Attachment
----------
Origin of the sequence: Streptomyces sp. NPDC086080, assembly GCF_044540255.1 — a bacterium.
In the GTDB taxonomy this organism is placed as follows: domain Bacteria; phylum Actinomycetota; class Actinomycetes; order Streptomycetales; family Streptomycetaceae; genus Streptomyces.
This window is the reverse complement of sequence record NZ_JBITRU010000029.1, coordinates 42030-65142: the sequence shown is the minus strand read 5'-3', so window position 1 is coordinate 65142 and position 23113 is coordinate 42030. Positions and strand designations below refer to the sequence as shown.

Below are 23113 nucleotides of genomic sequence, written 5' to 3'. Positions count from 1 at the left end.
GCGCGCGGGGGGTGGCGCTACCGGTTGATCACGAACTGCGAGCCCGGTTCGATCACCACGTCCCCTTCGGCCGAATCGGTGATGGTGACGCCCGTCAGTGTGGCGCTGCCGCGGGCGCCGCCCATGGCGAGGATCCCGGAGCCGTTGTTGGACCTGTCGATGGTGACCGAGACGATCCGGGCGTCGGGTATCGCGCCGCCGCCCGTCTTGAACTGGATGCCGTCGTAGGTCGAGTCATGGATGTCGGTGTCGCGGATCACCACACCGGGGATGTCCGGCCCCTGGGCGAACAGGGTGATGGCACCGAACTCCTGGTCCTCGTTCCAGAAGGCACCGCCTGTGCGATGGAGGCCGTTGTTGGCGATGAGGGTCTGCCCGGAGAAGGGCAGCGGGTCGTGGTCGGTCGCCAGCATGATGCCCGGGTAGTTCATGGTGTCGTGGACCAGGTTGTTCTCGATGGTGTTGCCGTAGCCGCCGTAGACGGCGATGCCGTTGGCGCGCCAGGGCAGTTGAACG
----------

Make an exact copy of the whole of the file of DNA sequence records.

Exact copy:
Origin of the sequence: Streptomyces sp. NPDC086080, assembly GCF_044540255.1 — a bacterium.
In the GTDB taxonomy this organism is placed as follows: domain Bacteria; phylum Actinomycetota; class Actinomycetes; order Streptomycetales; family Streptomycetaceae; genus Streptomyces.
This window is the reverse complement of sequence record NZ_JBITRU010000029.1, coordinates 42030-65142: the sequence shown is the minus strand read 5'-3', so window position 1 is coordinate 65142 and position 23113 is coordinate 42030. Positions and strand designations below refer to the sequence as shown.

Below are 23113 nucleotides of genomic sequence, written 5' to 3'. Positions count from 1 at the left end.
GCGCGCGGGGGGTGGCGCTACCGGTTGATCACGAACTGCGAGCCCGGTTCGATCACCACGTCCCCTTCGGCCGAATCGGTGATGGTGACGCCCGTCAGTGTGGCGCTGCCGCGGGCGCCGCCCATGGCGAGGATCCCGGAGCCGTTGTTGGACCTGTCGATGGTGACCGAGACGATCCGGGCGTCGGGTATCGCGCCGCCGCCCGTCTTGAACTGGATGCCGTCGTAGGTCGAGTCATGGATGTCGGTGTCGCGGATCACCACACCGGGGATGTCCGGCCCCTGGGCGAACAGGGTGATGGCACCGAACTCCTGGTCCTCGTTCCAGAAGGCACCGCCTGTGCGATGGAGGCCGTTGTTGGCGATGAGGGTCTGCCCGGAGAAGGGCAGCGGGTCGTGGTCGGTCGCCAGCATGATGCCCGGGTAGTTCATGGTGTCGTGGACCAGGTTGTTCTCGATGGTGTTGCCGTAGCCGCCGTAGACGGCGATGCCGTTGGCGCGCCAGGGCAGTTGAACG